In Neil Rashba's photographs of Cuba, piles of rubble lie next
to graceful archways, television antennae sprout from Art
Nouveau buildings, and entire blocks of buildings seem ready to
It's an architectural heritage that the Palm Valley
photographer describes as "ravishing-yet-ravaged."
About 30 of Rashba's color photographs will be on display in
"Cuba Libre, Photographing Cuba's Architecture," an exhibit that
opens Dec. 4 at The Jacksonville Museum of Contemporary Art.
Museum director Henry Flood Robert Jr. describes the
photographs as straightforward in one sense and dramatic in
"What he chooses to shoot, the angularity of shots, the
interplay of light and shadow all contribute to a sophisticated
sense of drama," Robert said. "And his care for what he's
photographing is interwoven inextricably in the fabric of these
Like Italian photographer Andrea Brizzi, whose work is featured
in Cuba: 400 Years of Architectural Heritage (Whitney, $49.95),
Rashba has visited Cuba to capture images of buildings that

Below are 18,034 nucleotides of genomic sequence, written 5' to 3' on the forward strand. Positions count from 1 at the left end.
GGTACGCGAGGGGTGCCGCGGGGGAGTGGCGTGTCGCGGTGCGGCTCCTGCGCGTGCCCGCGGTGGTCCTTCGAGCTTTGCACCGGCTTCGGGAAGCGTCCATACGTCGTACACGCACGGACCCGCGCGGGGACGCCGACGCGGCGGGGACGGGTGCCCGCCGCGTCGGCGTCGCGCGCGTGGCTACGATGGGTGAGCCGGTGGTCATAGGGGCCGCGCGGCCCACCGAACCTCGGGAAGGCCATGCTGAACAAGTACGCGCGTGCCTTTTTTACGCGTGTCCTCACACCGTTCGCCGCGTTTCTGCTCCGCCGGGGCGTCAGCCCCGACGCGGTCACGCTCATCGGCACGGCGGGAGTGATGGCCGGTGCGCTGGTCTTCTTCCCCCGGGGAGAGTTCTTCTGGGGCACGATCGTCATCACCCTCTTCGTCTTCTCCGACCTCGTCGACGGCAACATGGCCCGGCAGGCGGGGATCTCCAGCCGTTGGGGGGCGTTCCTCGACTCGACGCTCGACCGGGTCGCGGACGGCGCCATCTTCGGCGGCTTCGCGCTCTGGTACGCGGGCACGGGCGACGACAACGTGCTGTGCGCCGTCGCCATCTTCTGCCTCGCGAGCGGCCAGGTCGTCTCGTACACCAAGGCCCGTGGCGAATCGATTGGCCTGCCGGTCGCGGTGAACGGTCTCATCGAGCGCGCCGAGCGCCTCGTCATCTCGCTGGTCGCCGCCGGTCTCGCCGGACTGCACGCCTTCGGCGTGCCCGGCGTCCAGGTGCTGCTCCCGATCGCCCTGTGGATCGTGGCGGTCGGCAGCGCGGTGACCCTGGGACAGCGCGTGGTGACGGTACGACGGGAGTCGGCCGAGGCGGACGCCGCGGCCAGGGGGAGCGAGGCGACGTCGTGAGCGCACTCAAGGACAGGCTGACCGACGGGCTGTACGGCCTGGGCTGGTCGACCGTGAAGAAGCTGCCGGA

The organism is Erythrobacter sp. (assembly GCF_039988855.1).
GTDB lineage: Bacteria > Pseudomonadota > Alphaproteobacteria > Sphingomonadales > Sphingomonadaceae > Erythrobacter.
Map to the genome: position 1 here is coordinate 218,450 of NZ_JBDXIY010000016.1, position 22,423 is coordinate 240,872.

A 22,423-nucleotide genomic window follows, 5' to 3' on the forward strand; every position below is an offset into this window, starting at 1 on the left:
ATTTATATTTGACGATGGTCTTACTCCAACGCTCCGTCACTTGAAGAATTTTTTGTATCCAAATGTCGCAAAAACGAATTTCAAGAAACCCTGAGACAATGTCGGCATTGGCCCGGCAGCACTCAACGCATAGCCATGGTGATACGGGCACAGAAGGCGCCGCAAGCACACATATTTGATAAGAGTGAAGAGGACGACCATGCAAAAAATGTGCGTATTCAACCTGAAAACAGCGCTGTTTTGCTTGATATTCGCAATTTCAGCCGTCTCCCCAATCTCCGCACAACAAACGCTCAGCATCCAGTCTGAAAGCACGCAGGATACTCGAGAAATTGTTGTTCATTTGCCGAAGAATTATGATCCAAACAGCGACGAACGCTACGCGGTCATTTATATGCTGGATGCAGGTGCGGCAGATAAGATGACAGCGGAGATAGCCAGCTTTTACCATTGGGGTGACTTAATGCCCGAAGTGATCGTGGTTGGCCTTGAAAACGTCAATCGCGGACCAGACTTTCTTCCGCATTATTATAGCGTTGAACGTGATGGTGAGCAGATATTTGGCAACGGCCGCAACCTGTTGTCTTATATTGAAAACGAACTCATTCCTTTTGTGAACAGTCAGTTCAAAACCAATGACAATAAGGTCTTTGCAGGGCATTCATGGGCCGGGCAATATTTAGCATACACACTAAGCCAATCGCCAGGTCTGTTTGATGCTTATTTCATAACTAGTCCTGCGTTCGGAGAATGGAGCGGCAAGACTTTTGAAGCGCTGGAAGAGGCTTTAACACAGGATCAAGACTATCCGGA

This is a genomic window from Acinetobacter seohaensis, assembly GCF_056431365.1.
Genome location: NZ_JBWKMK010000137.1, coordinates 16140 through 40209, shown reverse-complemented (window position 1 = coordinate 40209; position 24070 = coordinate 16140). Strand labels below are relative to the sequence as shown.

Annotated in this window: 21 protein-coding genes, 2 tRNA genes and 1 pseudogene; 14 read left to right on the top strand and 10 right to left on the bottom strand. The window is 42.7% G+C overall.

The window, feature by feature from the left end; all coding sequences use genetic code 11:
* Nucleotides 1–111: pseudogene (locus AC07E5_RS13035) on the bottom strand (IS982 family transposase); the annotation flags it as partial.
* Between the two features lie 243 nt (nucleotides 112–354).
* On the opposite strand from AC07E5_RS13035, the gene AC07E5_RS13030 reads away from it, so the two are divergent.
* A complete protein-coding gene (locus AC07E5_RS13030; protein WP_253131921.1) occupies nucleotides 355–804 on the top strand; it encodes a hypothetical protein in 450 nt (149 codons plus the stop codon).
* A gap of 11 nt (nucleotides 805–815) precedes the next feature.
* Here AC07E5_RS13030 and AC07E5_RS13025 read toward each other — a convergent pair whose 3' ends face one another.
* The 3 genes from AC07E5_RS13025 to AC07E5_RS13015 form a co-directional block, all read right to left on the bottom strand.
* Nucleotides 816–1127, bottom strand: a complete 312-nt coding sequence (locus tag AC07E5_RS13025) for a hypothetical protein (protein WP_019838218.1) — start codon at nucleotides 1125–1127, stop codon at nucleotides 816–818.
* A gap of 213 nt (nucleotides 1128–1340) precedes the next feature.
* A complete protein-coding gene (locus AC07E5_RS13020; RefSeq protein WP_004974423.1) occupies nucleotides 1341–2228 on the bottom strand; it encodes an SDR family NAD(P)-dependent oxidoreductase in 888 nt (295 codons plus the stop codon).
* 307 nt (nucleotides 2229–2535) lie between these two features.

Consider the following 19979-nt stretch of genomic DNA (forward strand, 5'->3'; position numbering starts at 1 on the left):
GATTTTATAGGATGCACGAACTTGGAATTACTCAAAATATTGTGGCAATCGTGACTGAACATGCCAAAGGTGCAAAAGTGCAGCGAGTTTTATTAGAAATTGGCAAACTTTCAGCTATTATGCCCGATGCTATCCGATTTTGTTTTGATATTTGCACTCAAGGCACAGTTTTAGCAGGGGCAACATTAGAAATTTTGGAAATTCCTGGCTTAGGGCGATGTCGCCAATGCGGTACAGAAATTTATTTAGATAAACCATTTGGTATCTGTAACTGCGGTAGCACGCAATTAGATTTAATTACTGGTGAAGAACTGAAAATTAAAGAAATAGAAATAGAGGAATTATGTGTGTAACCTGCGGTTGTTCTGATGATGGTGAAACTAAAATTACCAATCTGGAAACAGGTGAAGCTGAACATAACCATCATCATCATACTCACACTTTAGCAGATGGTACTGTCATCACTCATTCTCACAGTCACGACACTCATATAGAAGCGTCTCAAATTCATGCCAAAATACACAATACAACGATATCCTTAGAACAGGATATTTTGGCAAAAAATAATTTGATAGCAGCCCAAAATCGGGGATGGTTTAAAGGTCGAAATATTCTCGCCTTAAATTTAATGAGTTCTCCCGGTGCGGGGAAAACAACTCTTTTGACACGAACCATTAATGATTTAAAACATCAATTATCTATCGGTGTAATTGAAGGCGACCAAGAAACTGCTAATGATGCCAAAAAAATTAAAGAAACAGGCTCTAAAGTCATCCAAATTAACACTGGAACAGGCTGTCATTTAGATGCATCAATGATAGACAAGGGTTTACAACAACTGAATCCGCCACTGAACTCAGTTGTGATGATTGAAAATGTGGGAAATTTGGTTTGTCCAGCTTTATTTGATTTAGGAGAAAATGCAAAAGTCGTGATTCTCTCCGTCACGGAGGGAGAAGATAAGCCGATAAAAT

might be changed or demolished in the near future because of
their deteriorating state.
Rashba makes his living by taking documentary photographs of
new buildings for architects and manufacturers, but those shoots
are always done to a customer's specifications.
When Rashba met friends who helped him arrange a visit to Cuba,
he seized the opportunity to satisfy his curiosity about the
island's architecture and to take photographs for his own
"It's not illegal to go over, but you can't spend money,"
The photographer made contact with the National Center for
Conservation, Restoration and Museums, a Cuban organization that
oversees zoning, planning and organization for almost all
buildings in Cuba, he said.
When he visits Cuba, he stays with the center's staff members
and brings all of his film and equipment with him into the
country to avoid illegal spending. The center has granted Rashba
access to shoot anywhere he wants, even military installations,
But taking photographs in Cuba is very different from his
normal commercial work.
"If you saw what I normally travel with, you'd faint," Rashba
said. "I usually take about 16 cases, including 25 lights, which
take two people to handle."
When working in Cuba, he takes a fourth as much equipment and
shoots interiors with available light. …